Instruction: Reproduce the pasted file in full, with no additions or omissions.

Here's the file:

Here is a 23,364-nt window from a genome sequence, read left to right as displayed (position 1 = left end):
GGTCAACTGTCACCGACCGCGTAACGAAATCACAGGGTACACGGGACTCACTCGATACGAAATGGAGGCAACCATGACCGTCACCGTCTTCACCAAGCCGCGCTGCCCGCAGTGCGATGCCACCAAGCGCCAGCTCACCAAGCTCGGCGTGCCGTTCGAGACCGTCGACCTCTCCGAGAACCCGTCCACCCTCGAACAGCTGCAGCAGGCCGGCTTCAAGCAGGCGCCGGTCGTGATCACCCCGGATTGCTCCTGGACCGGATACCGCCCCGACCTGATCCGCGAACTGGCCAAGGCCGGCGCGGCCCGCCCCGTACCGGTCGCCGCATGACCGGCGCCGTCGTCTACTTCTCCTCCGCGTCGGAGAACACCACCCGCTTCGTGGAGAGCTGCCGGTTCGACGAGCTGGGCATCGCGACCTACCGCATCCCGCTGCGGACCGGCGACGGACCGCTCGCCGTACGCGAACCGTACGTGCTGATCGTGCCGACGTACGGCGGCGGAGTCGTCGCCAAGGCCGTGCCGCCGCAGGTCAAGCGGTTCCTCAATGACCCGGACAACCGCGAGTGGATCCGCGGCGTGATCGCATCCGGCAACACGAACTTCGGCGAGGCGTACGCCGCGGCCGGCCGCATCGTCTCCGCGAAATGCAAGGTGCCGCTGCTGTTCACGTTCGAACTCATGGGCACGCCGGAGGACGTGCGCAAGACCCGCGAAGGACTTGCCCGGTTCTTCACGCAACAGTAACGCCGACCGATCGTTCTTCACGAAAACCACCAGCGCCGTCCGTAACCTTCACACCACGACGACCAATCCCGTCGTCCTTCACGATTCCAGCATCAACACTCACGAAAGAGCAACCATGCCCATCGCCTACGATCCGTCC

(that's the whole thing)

Here is a 23,364-nt window from a genome sequence, read left to right as displayed (position 1 = left end):
GGTCAACTGTCACCGACCGCGTAACGAAATCACAGGGTACACGGGACTCACTCGATACGAAATGGAGGCAACCATGACCGTCACCGTCTTCACCAAGCCGCGCTGCCCGCAGTGCGATGCCACCAAGCGCCAGCTCACCAAGCTCGGCGTGCCGTTCGAGACCGTCGACCTCTCCGAGAACCCGTCCACCCTCGAACAGCTGCAGCAGGCCGGCTTCAAGCAGGCGCCGGTCGTGATCACCCCGGATTGCTCCTGGACCGGATACCGCCCCGACCTGATCCGCGAACTGGCCAAGGCCGGCGCGGCCCGCCCCGTACCGGTCGCCGCATGACCGGCGCCGTCGTCTACTTCTCCTCCGCGTCGGAGAACACCACCCGCTTCGTGGAGAGCTGCCGGTTCGACGAGCTGGGCATCGCGACCTACCGCATCCCGCTGCGGACCGGCGACGGACCGCTCGCCGTACGCGAACCGTACGTGCTGATCGTGCCGACGTACGGCGGCGGAGTCGTCGCCAAGGCCGTGCCGCCGCAGGTCAAGCGGTTCCTCAATGACCCGGACAACCGCGAGTGGATCCGCGGCGTGATCGCATCCGGCAACACGAACTTCGGCGAGGCGTACGCCGCGGCCGGCCGCATCGTCTCCGCGAAATGCAAGGTGCCGCTGCTGTTCACGTTCGAACTCATGGGCACGCCGGAGGACGTGCGCAAGACCCGCGAAGGACTTGCCCGGTTCTTCACGCAACAGTAACGCCGACCGATCGTTCTTCACGAAAACCACCAGCGCCGTCCGTAACCTTCACACCACGACGACCAATCCCGTCGTCCTTCACGATTCCAGCATCAACACTCACGAAAGAGCAACCATGCCCATCGCCTACGATCCGTCC